An estimated 23 million young Americans under the age of 30 voted in the 2012 presidential election, and youth voter turnout was 50 percent of those (18-to-29) eligible to vote. Turnout was very close to the 2008 rate of 52 percent, indicating that youth held steady in their participation.
This new fact sheet [PDF] summarizes youth participation in the 2012 election, as available data allow. We offer CIRCLE’s exclusive turnout analysis, as well as major findings from the 2012 National Exit Polls conducted by Edison Research.
Areas covered in this fact sheet include:
Perceived Effectiveness of Candidates in Key Policy Areas
Young voters clearly expressed that they felt Obama was better able than Romney to handle a range of policy areas, including the federal deficit, the economy, international crises and healthcare.
Party Identification and Ideology
Young voters were most likely to identify as members of the Democratic Party (44% versus 38% of all voters). Moreover, young people were more likely to identify as “Independent or Something Else” (30%) than as Republicans (26%). The ideological leanings of young voters stayed consistent from 2008, with only 26 percent identifying as conservative (the same as in 2008), and 33 percent considering themselves liberal (32% in 2008).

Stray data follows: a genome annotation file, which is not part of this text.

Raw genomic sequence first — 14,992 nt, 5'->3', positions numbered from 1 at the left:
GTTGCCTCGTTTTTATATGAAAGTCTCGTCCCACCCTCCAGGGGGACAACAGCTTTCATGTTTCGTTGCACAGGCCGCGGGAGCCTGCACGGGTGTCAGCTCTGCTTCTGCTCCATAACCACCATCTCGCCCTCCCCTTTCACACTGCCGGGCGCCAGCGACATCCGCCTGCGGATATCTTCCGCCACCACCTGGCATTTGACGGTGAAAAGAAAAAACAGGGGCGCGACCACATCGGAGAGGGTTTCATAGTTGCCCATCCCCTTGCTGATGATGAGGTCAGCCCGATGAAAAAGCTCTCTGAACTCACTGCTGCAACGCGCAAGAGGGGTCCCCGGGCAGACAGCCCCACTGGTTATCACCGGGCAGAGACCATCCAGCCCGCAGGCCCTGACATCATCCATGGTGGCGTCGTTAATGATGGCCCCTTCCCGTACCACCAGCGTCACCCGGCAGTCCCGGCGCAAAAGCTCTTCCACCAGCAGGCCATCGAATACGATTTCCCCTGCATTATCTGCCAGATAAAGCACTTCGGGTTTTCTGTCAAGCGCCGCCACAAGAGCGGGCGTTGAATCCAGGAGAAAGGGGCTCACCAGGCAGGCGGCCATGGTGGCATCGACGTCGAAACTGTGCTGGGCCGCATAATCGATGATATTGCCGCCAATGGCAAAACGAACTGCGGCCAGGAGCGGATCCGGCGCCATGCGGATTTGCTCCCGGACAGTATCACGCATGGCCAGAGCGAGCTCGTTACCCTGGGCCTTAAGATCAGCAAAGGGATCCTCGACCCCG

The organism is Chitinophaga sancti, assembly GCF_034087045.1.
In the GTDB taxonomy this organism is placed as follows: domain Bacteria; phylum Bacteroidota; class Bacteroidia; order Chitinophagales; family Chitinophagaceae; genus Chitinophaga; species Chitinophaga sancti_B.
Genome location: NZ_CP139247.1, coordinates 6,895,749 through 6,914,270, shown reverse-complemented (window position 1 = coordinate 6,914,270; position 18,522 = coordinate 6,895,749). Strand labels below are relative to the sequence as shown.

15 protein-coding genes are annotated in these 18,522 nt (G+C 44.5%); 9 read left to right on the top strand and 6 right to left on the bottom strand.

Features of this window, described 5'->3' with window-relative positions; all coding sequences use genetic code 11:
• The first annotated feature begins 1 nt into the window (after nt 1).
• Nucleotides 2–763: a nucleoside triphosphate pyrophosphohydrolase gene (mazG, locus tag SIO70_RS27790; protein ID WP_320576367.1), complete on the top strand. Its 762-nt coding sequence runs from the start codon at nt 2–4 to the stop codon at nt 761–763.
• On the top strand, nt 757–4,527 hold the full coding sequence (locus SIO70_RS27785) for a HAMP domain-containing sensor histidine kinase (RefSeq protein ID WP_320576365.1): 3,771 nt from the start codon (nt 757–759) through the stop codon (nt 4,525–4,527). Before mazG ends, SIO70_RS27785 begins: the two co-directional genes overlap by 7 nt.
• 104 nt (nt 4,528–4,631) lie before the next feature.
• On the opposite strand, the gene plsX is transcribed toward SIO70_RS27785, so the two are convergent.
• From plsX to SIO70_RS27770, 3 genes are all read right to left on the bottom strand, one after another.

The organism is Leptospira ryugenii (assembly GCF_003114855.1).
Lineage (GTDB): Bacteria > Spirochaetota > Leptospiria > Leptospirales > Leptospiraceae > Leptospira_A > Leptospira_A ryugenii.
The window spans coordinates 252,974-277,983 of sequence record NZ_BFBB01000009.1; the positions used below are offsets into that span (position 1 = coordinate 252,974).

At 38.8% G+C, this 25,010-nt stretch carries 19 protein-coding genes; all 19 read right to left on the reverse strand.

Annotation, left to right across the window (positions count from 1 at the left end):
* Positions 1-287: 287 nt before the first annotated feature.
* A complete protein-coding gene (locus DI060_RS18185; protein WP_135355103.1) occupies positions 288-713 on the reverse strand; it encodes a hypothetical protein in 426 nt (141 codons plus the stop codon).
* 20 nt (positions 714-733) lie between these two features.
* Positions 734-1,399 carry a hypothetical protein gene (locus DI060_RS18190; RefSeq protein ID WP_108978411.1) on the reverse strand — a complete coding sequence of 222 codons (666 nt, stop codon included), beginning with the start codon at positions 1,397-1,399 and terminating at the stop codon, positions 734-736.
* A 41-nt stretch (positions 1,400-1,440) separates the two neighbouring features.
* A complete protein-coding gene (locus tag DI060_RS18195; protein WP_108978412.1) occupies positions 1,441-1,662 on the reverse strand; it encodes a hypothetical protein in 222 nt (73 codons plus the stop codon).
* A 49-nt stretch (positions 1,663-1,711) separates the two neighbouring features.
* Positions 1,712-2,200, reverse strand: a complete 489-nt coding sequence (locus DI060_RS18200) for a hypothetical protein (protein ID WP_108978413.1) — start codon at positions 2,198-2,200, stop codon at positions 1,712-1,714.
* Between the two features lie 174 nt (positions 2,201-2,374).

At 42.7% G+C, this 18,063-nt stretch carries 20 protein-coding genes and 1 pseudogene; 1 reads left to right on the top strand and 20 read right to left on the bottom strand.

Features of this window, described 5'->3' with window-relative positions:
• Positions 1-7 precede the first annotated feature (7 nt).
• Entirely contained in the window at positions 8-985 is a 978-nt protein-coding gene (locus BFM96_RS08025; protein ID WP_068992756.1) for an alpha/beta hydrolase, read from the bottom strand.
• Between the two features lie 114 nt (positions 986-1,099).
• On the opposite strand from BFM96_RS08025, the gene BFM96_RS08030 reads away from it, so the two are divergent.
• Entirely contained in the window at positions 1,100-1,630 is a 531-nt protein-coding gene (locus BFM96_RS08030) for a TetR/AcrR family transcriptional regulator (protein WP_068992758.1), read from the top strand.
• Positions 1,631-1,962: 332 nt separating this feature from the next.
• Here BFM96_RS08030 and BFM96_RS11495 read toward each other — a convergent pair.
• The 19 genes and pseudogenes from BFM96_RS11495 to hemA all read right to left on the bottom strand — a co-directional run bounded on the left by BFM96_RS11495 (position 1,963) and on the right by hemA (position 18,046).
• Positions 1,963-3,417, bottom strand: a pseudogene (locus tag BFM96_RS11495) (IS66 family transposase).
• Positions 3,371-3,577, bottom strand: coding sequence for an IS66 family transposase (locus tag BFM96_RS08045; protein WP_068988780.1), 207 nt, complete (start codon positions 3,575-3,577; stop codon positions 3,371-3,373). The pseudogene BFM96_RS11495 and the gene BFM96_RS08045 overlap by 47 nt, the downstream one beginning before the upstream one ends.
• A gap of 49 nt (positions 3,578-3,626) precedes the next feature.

House Vote Preferences
Young people were evenly divided in their preferences for House candidates until 2004, when they started to prefer Democrats for the House of Representatives. By 2008, there was a 27-point gap between their support for Democratic and Republican candidates. This gap shrank to 17-points in 2010 but increased to 21 points in 2012.
Differences between the Young Voters and Older Voters on Key Issues
Overall young voters were more liberal than voters 30+ on a range of social and fiscal issues.
A larger percentage of the youth electorate in 2012, when compared to 2008, self-identified as Latino/Hispanic, Black, or lesbian, gay or bisexual. Young voters who were in the 25-to-29 year-old age range were just as likely to have younger children in the home as older voters (41% to 38%). Over half (58%) of young voters were part of families that had incomes under $50,000 in 2011, and nearly a third of young voters (32%) had family incomes under $30,000 in 2011. These are both significantly higher percentages than for older voters.
The Youngest Voters: 18-to-24 year-olds
The younger members of the cohort were more willing to blame the economy on George Bush (67%). By 12 points, the youngest voters had a more optimistic outlook on the economy than their older peers. 18-to-24 year-olds were less polarized about abortion, with only a 23-point spread between those wanting it to be legal and illegal. The spread for 25-to-29 year olds was 44 points.
Download the fact sheet here [PDF]. Look for more analysis from CIRCLE this week.